For at least a couple years the Apple pundit mantra has been “the iPad isn’t pro unless Apple brings its pro apps to it”. Well, Apple has begun that process last week with the announcement of Final Cut Pro and Logic Pro for iPad. As I expected the primarily Mac using pundits are moving the goal posts. Here’s one example that popped up today from Dan Moren in his Stay Foolish column at Macworld, Final Cut Pro changes everything and nothing about the iPad:
This past week, Apple once again took a step towards the idea of the iPad as the modern-day computer replacement with its long-awaited announcement of Final Cut Pro and Logic Pro for the platform–but is it too little, too late?
“Is it too little, too late?” See, right off, it’s not enough. For long-time Mac users nothing Apple does with the iPad will ever make it explicitly a Mac and so the goal posts will always be shifting. Moren mentions Xcode as another missing pro app. In recent years Apple has added new features to Swift Playgrounds, making it a more capable app and I suspect that Apple will, eventually, bring Xcode to the iPad which will move the iPad closer to being complete. But that won’t be enough either.
Hopefully Apple will add the audio input/output features podcasters like Federico Viticci have been asking for. But that’s a very tiny group of users and while it will satisfy that particular need, again, it won’t be enough. The goal posts will move again and again.
Jumping right to the end of Moren’s article, he suggests an iPad that shifts over to being a Mac when connected to a keyboard:
The idea of a device that works as a Mac while connected to a keyboard and an iPad while detached might seem like an unholy Frankstein’s toaster fridge to some, but after 13 years of the iPad, I’d argue that people are pretty comfortable with going back and forth between two (or more) separate devices with different interfaces. Why not find a way to consolidate them?
This is really is what Mac users want. They want a touch screen Mac and evidence thus far seems to indicate that they’ll never be happy with iPadOS. Which is totally fine, it’s not for them. But perhaps they should just move along and be happy with their Macs. And yet, they continue to linger on the iPad. It’s almost as if their Macs are incomplete, not quite enough for them. But they seem stuck between devices that they’re not quite happy with.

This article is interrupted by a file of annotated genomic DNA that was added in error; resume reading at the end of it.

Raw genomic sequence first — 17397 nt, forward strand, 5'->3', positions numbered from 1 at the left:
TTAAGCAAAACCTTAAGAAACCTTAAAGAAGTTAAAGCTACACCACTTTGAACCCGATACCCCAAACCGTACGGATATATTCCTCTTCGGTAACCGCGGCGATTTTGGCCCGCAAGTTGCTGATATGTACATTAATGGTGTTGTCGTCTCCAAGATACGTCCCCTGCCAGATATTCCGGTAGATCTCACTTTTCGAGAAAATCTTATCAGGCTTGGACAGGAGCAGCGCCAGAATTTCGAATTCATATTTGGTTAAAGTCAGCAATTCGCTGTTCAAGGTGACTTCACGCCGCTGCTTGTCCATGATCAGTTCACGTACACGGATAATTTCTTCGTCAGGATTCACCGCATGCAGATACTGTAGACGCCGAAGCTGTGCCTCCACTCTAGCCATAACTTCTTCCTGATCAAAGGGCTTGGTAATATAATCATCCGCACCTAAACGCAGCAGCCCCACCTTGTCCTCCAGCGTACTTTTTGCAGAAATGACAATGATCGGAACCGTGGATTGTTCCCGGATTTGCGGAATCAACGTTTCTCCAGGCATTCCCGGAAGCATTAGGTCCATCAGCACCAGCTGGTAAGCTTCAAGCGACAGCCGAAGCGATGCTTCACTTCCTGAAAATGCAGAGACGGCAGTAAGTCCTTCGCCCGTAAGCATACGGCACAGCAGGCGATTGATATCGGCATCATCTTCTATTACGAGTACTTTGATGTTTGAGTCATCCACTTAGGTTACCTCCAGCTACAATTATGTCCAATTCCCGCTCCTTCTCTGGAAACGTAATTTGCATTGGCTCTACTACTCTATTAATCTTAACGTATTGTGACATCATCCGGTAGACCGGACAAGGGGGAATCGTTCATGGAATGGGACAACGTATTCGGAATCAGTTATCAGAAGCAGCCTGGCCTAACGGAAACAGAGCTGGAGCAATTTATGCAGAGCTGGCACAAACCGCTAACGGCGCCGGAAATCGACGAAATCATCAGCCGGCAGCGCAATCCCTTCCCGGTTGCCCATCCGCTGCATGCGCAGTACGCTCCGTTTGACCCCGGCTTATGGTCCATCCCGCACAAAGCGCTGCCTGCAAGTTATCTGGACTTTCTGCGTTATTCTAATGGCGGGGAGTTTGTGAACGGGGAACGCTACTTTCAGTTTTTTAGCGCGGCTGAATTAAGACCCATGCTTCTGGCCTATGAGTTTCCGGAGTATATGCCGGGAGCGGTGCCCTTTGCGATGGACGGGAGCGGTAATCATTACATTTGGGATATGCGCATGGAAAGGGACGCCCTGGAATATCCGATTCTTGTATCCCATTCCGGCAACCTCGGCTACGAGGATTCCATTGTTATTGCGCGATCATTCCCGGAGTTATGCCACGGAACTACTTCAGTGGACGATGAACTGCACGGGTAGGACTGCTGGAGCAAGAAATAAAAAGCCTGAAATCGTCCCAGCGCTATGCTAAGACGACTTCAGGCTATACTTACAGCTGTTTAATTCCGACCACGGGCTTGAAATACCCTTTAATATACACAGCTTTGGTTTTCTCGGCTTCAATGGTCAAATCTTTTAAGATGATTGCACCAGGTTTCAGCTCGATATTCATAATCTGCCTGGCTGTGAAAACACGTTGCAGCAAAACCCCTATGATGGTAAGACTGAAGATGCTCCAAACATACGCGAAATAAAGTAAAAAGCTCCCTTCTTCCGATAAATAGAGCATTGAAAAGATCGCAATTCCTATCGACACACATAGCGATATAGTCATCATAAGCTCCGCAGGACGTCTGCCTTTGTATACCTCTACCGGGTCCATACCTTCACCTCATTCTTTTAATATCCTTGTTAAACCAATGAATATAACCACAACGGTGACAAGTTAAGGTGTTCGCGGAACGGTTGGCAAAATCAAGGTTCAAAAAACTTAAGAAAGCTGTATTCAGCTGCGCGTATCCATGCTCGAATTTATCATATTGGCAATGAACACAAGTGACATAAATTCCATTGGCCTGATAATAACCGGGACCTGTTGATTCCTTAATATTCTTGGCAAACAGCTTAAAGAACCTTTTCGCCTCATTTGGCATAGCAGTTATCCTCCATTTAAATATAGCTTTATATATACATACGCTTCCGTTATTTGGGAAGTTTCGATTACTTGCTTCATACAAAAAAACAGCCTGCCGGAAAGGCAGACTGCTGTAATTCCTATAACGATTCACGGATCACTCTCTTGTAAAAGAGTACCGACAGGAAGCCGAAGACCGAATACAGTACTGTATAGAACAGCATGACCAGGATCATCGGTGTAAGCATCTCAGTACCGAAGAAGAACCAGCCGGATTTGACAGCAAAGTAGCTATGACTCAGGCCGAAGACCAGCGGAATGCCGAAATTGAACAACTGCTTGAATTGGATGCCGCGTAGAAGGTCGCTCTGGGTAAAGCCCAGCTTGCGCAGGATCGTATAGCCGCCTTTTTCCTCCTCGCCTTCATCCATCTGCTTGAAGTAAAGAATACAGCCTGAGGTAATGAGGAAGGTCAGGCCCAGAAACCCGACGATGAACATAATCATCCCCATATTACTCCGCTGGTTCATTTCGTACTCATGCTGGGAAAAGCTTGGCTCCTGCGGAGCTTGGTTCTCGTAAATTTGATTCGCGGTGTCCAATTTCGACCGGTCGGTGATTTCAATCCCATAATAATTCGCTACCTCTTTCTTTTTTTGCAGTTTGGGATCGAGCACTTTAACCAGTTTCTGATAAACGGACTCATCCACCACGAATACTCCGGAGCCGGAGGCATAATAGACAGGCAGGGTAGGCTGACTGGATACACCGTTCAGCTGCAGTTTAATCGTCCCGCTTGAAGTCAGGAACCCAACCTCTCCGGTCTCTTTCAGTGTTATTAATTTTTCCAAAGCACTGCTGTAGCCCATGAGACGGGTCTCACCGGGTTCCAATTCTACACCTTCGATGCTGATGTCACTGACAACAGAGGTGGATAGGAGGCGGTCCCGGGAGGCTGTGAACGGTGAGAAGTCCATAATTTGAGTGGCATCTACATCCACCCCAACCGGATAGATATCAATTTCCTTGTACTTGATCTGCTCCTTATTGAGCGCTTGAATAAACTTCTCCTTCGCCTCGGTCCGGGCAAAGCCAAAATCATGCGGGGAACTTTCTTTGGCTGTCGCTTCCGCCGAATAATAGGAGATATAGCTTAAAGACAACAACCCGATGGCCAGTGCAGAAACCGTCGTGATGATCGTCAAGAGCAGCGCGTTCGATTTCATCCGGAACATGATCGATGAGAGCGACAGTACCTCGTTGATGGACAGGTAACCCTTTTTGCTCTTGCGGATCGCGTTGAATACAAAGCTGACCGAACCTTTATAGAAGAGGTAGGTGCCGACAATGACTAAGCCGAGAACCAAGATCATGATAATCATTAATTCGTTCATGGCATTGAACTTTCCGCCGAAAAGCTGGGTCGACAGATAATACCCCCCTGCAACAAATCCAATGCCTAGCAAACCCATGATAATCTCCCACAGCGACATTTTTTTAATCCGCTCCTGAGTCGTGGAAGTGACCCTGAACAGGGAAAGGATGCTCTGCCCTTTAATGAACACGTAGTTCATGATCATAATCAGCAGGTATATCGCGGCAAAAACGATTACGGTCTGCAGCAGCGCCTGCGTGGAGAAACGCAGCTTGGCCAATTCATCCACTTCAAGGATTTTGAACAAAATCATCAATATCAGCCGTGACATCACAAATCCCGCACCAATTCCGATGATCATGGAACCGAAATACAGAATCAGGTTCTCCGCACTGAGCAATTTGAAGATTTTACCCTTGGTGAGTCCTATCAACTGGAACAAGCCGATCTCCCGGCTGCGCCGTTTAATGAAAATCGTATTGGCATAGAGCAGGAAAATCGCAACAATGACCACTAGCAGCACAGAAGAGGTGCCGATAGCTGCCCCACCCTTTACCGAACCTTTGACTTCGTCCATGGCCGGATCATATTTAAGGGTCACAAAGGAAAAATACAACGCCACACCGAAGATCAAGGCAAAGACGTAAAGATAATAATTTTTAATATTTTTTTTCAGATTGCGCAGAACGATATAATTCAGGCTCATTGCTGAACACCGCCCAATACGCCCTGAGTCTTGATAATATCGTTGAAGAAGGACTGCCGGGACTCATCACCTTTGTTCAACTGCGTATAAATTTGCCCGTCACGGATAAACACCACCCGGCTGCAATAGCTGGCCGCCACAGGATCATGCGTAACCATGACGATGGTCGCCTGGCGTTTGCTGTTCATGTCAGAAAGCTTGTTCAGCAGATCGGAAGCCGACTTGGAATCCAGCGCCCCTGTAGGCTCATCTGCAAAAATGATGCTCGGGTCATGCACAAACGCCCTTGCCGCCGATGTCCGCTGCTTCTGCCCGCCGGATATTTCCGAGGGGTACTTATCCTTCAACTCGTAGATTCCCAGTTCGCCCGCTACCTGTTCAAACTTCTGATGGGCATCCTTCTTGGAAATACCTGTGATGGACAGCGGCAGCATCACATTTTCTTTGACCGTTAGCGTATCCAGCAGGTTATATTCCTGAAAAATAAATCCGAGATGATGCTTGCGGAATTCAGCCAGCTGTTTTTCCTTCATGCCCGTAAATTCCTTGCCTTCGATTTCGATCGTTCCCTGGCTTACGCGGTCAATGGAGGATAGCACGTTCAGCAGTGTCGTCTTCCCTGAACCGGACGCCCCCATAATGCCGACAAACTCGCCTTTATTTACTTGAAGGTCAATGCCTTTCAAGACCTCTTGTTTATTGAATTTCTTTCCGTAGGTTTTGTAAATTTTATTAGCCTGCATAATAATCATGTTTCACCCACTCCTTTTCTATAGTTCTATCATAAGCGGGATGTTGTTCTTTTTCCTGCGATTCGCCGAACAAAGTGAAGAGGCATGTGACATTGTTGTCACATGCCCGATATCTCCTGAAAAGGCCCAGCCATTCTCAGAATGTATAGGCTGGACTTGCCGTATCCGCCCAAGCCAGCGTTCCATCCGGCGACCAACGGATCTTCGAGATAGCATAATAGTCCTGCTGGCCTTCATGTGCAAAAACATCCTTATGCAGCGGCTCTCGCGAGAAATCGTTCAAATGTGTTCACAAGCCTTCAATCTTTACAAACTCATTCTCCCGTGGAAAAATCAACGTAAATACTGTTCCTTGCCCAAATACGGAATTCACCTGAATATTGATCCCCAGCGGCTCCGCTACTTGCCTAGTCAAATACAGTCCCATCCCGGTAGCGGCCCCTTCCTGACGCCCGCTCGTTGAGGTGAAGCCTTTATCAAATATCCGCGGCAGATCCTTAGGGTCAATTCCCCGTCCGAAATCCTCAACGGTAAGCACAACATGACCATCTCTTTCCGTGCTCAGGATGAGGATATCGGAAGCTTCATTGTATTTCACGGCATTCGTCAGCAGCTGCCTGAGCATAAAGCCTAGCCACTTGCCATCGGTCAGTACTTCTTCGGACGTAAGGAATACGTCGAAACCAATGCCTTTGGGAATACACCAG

What we’re all looking for, ultimately, is the right tool for the job.
Mac users contend that that tool is the Mac, that it is the more complete computer. My suggestion and hope for them is that they can just accept the Mac and move on. Be happy with your Mac. When you need a portable touch screen be happy with your iPhone. Or add in an iPad Mini for your content consumption. Not every device is for you.
I’ve written here many times about my gradual transition to being a full time iPad user. It was gradual and complete. I learned iPadOS and became comfortable with it. With each new iteration of iPadOS I’ve been more satisfied as new features were added. But throughout that time I’ve generally been satisfied, no, delighted by the iPad. I don’t spend my time longing for the iPad to have Mac features or to have it be a Mac. I wish the same for Mac users, that they can learn to be satisfied with what they have in the Mac and not spend so much time wishing for a different computer.
Can’t agree more. People who want the best of both worlds should consider having both. At the end of the day, iPadOS will always strive to make iPad users more happy, not trying to lure Mac users off Macs.